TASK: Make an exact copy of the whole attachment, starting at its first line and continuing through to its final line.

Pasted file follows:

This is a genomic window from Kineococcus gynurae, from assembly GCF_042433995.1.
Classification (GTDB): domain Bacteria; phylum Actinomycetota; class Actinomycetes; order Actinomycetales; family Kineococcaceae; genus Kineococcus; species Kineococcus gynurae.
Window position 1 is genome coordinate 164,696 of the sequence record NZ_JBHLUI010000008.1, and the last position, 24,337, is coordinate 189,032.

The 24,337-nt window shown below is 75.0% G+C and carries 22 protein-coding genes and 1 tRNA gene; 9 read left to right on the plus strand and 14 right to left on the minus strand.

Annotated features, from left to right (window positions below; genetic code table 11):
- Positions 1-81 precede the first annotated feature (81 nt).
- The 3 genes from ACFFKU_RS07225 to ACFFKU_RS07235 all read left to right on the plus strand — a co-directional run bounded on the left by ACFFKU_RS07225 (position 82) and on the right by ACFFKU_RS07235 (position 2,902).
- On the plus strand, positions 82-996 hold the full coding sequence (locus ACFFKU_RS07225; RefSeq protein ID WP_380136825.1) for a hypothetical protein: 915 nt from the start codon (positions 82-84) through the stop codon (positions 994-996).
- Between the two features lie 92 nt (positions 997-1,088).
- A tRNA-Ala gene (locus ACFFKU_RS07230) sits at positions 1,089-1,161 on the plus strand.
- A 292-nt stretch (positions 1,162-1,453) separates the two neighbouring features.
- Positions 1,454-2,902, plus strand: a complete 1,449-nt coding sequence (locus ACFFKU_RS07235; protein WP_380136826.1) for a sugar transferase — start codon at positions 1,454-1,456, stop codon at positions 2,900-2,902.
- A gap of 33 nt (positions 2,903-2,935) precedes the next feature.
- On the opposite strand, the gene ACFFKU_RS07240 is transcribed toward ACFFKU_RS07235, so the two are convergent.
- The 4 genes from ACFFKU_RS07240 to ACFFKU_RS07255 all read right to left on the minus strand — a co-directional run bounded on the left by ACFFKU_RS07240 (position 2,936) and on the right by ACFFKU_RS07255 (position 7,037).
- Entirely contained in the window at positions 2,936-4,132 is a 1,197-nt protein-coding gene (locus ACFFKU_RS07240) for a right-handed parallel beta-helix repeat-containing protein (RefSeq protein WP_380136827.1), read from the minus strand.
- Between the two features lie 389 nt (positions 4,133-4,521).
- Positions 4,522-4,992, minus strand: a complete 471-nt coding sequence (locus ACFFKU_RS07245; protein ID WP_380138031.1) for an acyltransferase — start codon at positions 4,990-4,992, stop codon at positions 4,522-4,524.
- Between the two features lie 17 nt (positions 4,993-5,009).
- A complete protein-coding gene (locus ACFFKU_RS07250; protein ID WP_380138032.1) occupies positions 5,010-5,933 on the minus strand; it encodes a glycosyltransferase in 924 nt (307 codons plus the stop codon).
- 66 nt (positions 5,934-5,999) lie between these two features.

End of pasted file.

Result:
This is a genomic window from Kineococcus gynurae, from assembly GCF_042433995.1.
Classification (GTDB): domain Bacteria; phylum Actinomycetota; class Actinomycetes; order Actinomycetales; family Kineococcaceae; genus Kineococcus; species Kineococcus gynurae.
Window position 1 is genome coordinate 164,696 of the sequence record NZ_JBHLUI010000008.1, and the last position, 24,337, is coordinate 189,032.

The 24,337-nt window shown below is 75.0% G+C and carries 22 protein-coding genes and 1 tRNA gene; 9 read left to right on the plus strand and 14 right to left on the minus strand.

Annotated features, from left to right (window positions below; genetic code table 11):
- Positions 1-81 precede the first annotated feature (81 nt).
- The 3 genes from ACFFKU_RS07225 to ACFFKU_RS07235 all read left to right on the plus strand — a co-directional run bounded on the left by ACFFKU_RS07225 (position 82) and on the right by ACFFKU_RS07235 (position 2,902).
- On the plus strand, positions 82-996 hold the full coding sequence (locus ACFFKU_RS07225; RefSeq protein ID WP_380136825.1) for a hypothetical protein: 915 nt from the start codon (positions 82-84) through the stop codon (positions 994-996).
- Between the two features lie 92 nt (positions 997-1,088).
- A tRNA-Ala gene (locus ACFFKU_RS07230) sits at positions 1,089-1,161 on the plus strand.
- A 292-nt stretch (positions 1,162-1,453) separates the two neighbouring features.
- Positions 1,454-2,902, plus strand: a complete 1,449-nt coding sequence (locus ACFFKU_RS07235; protein WP_380136826.1) for a sugar transferase — start codon at positions 1,454-1,456, stop codon at positions 2,900-2,902.
- A gap of 33 nt (positions 2,903-2,935) precedes the next feature.
- On the opposite strand, the gene ACFFKU_RS07240 is transcribed toward ACFFKU_RS07235, so the two are convergent.
- The 4 genes from ACFFKU_RS07240 to ACFFKU_RS07255 all read right to left on the minus strand — a co-directional run bounded on the left by ACFFKU_RS07240 (position 2,936) and on the right by ACFFKU_RS07255 (position 7,037).
- Entirely contained in the window at positions 2,936-4,132 is a 1,197-nt protein-coding gene (locus ACFFKU_RS07240) for a right-handed parallel beta-helix repeat-containing protein (RefSeq protein WP_380136827.1), read from the minus strand.
- Between the two features lie 389 nt (positions 4,133-4,521).
- Positions 4,522-4,992, minus strand: a complete 471-nt coding sequence (locus ACFFKU_RS07245; protein ID WP_380138031.1) for an acyltransferase — start codon at positions 4,990-4,992, stop codon at positions 4,522-4,524.
- Between the two features lie 17 nt (positions 4,993-5,009).
- A complete protein-coding gene (locus ACFFKU_RS07250; protein ID WP_380138032.1) occupies positions 5,010-5,933 on the minus strand; it encodes a glycosyltransferase in 924 nt (307 codons plus the stop codon).
- 66 nt (positions 5,934-5,999) lie between these two features.